Even more damagingly, radical Tamil nationalists have used the conceptualization of the Sinhala-Buddhist ‘hegemonic State’ (a term burrowed from other historical contexts to which it is perhaps far better suited) to contend that nation building need not concern the Tamil people whose sole focus should be on the building up of the Tamil nationalist identity. These arguments are buttressed by selective quotation of the blindness of some ‘educated’ Sinhalese towards what the Tamils have suffered. And most un-forgivingly, debates on individual liberties are confined to atrocities occurring against the Tamil minority, ignoring extensively researched data on the pitiless reach of the national security state against all communities.
In unnerving respects, these arguments only reflect sentiments of Sinhala nationalists and the xenophobic ethos of Sri Lanka’s post-war political leadership. Caught between these two unhappy extremities, there appears to be little hope for a discussion informed by moderation and compromise. And ironically, this skewed rationale has only helped Sri Lanka’s majoritarian governments to avoid an inconvenient problem of overarching state impunity.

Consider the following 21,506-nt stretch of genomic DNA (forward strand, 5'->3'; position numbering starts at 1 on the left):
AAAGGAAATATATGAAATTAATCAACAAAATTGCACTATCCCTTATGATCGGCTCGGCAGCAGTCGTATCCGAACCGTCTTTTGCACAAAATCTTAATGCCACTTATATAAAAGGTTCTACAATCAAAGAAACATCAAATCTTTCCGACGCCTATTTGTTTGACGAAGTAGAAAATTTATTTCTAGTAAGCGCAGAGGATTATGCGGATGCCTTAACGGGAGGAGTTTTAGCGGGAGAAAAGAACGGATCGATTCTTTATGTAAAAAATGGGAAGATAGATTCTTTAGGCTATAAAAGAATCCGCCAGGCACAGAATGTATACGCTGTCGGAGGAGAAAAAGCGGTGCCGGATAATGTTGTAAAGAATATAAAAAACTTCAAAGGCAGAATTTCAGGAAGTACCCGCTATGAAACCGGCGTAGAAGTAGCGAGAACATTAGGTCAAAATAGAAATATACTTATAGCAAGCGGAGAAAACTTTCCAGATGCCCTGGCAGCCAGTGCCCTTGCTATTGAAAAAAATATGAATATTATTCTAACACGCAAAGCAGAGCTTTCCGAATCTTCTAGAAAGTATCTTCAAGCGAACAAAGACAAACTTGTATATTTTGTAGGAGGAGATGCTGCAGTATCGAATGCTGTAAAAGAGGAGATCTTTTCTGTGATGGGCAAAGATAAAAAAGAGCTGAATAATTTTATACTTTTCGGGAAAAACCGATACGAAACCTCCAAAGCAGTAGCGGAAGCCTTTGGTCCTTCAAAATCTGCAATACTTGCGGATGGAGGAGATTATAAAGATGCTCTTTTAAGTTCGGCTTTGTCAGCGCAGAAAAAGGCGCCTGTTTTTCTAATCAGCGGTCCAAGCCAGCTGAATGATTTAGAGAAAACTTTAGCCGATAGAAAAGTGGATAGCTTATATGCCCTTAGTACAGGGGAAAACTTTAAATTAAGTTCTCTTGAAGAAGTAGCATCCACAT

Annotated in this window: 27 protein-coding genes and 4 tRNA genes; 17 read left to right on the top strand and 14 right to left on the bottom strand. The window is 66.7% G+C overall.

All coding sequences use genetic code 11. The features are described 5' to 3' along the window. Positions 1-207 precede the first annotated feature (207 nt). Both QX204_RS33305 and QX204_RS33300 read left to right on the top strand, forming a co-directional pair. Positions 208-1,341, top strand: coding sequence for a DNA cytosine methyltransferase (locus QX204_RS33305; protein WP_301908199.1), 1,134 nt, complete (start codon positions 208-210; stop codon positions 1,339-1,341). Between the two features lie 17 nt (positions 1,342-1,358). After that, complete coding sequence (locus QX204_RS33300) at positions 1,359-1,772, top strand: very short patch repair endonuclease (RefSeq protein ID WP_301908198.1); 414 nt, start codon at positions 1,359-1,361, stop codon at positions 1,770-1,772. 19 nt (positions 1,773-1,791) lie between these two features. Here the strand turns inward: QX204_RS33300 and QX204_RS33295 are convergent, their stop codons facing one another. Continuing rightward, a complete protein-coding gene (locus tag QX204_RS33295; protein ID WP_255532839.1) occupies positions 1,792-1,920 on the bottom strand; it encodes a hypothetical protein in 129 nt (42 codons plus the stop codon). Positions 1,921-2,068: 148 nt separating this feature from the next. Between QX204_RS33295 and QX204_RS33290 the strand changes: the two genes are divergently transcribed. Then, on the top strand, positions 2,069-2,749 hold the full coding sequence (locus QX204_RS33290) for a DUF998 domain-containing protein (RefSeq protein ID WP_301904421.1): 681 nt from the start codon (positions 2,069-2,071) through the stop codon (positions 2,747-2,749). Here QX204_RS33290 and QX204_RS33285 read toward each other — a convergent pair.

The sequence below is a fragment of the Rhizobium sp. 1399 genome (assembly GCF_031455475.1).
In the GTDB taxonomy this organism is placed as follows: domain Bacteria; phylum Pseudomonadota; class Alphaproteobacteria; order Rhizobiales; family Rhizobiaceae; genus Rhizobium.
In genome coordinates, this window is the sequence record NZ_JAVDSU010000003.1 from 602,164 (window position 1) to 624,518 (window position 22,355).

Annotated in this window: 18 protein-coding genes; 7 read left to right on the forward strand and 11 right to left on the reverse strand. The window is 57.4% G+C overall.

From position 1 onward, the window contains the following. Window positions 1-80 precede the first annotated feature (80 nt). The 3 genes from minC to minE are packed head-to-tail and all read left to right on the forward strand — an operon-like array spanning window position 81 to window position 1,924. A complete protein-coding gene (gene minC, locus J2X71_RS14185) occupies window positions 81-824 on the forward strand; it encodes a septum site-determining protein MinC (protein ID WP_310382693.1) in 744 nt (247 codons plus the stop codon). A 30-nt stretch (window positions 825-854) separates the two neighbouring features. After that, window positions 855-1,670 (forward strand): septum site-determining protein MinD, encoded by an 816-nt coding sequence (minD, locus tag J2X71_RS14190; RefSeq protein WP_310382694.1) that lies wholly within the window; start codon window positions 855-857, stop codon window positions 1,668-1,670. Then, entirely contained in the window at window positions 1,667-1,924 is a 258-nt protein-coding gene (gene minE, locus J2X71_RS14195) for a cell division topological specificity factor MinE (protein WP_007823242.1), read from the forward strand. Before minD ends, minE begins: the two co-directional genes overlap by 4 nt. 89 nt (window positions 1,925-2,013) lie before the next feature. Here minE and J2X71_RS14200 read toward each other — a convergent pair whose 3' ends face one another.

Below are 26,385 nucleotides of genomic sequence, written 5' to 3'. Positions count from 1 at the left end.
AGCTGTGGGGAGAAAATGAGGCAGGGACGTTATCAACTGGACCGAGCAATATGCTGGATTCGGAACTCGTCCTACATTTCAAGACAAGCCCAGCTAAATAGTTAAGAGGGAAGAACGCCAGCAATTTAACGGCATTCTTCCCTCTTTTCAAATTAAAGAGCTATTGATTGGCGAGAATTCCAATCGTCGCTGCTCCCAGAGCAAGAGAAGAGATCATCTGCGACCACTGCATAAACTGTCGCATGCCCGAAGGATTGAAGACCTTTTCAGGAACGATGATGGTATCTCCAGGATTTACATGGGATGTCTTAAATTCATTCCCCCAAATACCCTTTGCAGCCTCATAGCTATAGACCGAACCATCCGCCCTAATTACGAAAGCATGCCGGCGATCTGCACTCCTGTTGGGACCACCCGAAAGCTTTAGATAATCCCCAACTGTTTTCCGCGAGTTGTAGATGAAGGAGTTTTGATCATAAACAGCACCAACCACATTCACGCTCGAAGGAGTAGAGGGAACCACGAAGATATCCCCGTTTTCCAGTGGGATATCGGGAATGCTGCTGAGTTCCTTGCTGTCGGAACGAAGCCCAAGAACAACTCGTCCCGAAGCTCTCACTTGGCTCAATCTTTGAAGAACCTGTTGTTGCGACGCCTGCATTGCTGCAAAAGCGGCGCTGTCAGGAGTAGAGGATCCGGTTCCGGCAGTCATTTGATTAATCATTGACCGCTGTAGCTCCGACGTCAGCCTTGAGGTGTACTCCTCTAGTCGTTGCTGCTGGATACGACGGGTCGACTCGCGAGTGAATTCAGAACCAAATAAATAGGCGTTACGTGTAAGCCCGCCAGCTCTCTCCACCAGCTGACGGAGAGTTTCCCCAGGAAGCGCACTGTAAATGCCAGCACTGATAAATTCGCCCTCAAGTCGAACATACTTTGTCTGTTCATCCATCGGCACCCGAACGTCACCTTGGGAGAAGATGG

One challenge to this unhealthy dichotomy came from none other than a somewhat unexpected source, namely the 2011 report of the Lessons Learnt and Reconciliation Commission (LLRC). Its focus on Sri Lanka’s post-war crisis of the Rule of Law rattled the political leadership and to some extent, transformed local debates from sound and fury over which was bloodier, the LTTE or the Sri Lankan State to a far more constructive engagement with national institutions and processes benefitting the majority and the minorities.